It was a tranquil Friday, near the end of May when we decided to visit Rutland Water. A few days before my birthday, in fact. There's many a biking trail and a tranquil expanse of water. I did enjoy growing up in Leicester, especially bike rides in the local park - steep hills which allowed for soaring on the descent. It was lovely to spend this day near the dock of the bay, with pebbles underfoot and reflective waters catching the sun.
I remember the first time I made a visit here was in Year 4 (approx. aged 8) with school, at a different part of this large location. It was informative learning about the water cycle. That
day many a year ago, was broken up into two parts, where we spent the morning at Cropston Reservoir. We were told prior to the trip that a pair of wellies would be handy, as we
planned to walk through muddy river banks. I remember shopping with mum for the perfect pair. She asked if I was certain about the pair I wanted and I thought I was. They were a tad snug, but they would be more comfortable with a little wear, right?
The end of the walk was a note-to-self moment. As nice as the light pink Wellington boots look, if they're a size too small, opt for the comfortable, robust green ones which you could easily spend a day fly-fishing in. A fun day regardless, where the following days at school involved pretending to write from the perspective of a living water droplet, going through its daily life cycle. We've all been there. I remember writing a lengthy piece, which needed to be folded on itself multiple times before it was displayed on the wall. I've kept some work from my childhood days and I still have this piece written approx 21 years ago. Well worth the read.
Practicality over appearance, the vast amount of time these days. My Croc-like gardening clogs would be evidence of this. Never did I think I'd be sporting a pair, yet I've grown quite
accustomed to them. Whether they'll be making a public appearance any time soon remains to be seen. I step out into the garden to put them on and think 'Ah, I'm home.' They
remind me of carefree weed-pulling-makes-everything-come-up-roses times. Mine don't have the mini holes dotted across the plastic barrier of the shoe. They do however,
have the tooth-like shape, resilience and sure do the trick when wading through rocky mud. Convinced yet? Go on, wedge up and get a little muddy.
Next rockery venture: a giant succulent-filled boat. Speaking of one, I did come across an ornamental boat (about 2 feet long) in a shop a few months ago and I was very tempted to
buy it. Navy blue with white edging, it was as nautical as it gets. I envisioned filling it with some compost and echeveria lilacina, with its greyish/blue tint petals mimicking the sea. It
took a lot to put it back down and remember windowsill space is at a shortage - as mentioned in the last post. I also considered how at this rate, I'm one step short of filling an
abandoned toaster with sprawling succulents - gaze here for vessel-planting inspiration.
I found myself playing camouflage against the stunning structure of Normanton Church. It sits on an arm stretching out into the water and provides a focal point along the landscape.
To think there were plans in the 1970's to flood the surrounding land and building - I'm glad to see it still standing strong today. Speaking of striking construction, the artist Pontus
Jansson carefully staggers rocks and then let's gravity naturally do it's thing (a helping hand sometimes). The balance between the various sized stones is impressive, with serene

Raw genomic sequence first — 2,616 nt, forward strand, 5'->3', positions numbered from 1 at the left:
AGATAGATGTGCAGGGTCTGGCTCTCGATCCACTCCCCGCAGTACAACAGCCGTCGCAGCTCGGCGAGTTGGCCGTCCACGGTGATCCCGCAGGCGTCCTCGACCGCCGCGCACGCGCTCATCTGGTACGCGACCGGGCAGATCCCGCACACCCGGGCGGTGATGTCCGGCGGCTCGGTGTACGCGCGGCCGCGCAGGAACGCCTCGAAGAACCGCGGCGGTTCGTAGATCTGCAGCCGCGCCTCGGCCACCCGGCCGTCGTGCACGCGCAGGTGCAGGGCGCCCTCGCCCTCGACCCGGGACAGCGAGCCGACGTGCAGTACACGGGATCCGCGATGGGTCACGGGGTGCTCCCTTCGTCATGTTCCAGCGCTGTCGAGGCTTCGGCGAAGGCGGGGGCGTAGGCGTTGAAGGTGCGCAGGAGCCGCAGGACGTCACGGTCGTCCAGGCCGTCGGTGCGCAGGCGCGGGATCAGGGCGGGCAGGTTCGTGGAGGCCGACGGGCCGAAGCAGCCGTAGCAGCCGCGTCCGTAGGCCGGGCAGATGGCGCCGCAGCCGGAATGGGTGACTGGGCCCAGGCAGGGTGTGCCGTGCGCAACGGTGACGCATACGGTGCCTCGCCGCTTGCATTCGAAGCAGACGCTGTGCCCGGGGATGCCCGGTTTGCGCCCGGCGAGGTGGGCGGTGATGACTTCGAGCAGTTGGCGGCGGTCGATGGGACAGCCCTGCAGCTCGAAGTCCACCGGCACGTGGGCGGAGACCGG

locations adding to the zen. Each piece complements the next, leaving your mind to sometimes interpret the sculptural forms - I get 'book perched atop a mini meteor' here.
Gazing into the distance, you wonder what lies beneath the calm surface of the water. Wasn't expecting Nessie, although I'm sure fascinating creatures on a smaller scale are out there
doing their thing. I've always wanted to see coral; there's an abundance of colour, patterns and surrealness underwater. Being surrounded by it all would be quite an experience.
Last year I worked at a summer school, where I visited a dock in Gloucester on a free day. Quaint barges invited you over for tea. Life on the water just seems that bit more chill.
While writing this post, I found this song automatically play on my playlist. 'No man is an island...maybe you were the ocean when I was just a stone'. Seemed fitting while I look back at
a water-filled day. I'm a big fan of Ben Howard's music - have a listen to his albums for some mellow, yet moving, listening. This feels like a good segue to mention that they played
one of his beaut tunes at the end of a stellar episode of House, that I watched yesterday. I'm on the final series and as I (sadly) edge closer to the last ever episode, I'm over here
wondering how to spend my evenings. I could write or draw, sure, although peak productivity for me tends to be the morning/afternoon and I've carved out the late part of the day for
a show. I'm thinking Grey's Anatomy. I've heard that it's 15 series or so deep, so it's quite the investment. One to make? If you have any recommendations, I'd be happy to hear them.
We decided to see some more of the land, so me and sis unhurriedly climbed up a stony pathway. Parents opted to take shade, read the paper and relax. The shoreline dipped in and out throughout the view, with the majestic building peeking through the trees. Sheep. so many sheep, living off the fat of the land and the good life. I was reminded of my 28th birthday spent in Derbyshire. We finished this lovely day with a visit to a restaurant called Tiranga, for an early birthday dinner. A great place for some authentic Indian food - the chilli paneer has a tasty crispiness to it. Summer, until you're ready to roll around again, we'll be here.